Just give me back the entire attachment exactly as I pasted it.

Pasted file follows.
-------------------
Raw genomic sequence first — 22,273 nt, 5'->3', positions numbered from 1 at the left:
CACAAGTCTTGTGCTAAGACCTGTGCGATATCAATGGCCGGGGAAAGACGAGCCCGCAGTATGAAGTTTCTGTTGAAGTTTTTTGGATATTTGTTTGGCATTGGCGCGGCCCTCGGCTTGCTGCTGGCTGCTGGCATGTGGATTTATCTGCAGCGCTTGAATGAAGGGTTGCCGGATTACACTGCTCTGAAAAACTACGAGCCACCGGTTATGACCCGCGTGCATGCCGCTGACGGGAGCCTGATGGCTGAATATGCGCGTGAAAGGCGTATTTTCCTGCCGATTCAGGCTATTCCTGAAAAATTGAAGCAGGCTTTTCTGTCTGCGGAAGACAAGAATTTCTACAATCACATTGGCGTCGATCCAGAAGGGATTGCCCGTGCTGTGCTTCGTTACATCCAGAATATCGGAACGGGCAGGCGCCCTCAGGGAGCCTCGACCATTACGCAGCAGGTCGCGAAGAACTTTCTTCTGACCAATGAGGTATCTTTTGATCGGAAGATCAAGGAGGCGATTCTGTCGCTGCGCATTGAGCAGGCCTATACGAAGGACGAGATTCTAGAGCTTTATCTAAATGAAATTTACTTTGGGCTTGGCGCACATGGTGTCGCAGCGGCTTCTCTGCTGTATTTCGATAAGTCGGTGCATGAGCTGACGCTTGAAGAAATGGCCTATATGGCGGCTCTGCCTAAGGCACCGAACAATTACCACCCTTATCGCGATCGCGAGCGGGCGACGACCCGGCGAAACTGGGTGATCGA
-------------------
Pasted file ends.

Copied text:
Raw genomic sequence first — 22,273 nt, 5'->3', positions numbered from 1 at the left:
CACAAGTCTTGTGCTAAGACCTGTGCGATATCAATGGCCGGGGAAAGACGAGCCCGCAGTATGAAGTTTCTGTTGAAGTTTTTTGGATATTTGTTTGGCATTGGCGCGGCCCTCGGCTTGCTGCTGGCTGCTGGCATGTGGATTTATCTGCAGCGCTTGAATGAAGGGTTGCCGGATTACACTGCTCTGAAAAACTACGAGCCACCGGTTATGACCCGCGTGCATGCCGCTGACGGGAGCCTGATGGCTGAATATGCGCGTGAAAGGCGTATTTTCCTGCCGATTCAGGCTATTCCTGAAAAATTGAAGCAGGCTTTTCTGTCTGCGGAAGACAAGAATTTCTACAATCACATTGGCGTCGATCCAGAAGGGATTGCCCGTGCTGTGCTTCGTTACATCCAGAATATCGGAACGGGCAGGCGCCCTCAGGGAGCCTCGACCATTACGCAGCAGGTCGCGAAGAACTTTCTTCTGACCAATGAGGTATCTTTTGATCGGAAGATCAAGGAGGCGATTCTGTCGCTGCGCATTGAGCAGGCCTATACGAAGGACGAGATTCTAGAGCTTTATCTAAATGAAATTTACTTTGGGCTTGGCGCACATGGTGTCGCAGCGGCTTCTCTGCTGTATTTCGATAAGTCGGTGCATGAGCTGACGCTTGAAGAAATGGCCTATATGGCGGCTCTGCCTAAGGCACCGAACAATTACCACCCTTATCGCGATCGCGAGCGGGCGACGACCCGGCGAAACTGGGTGATCGA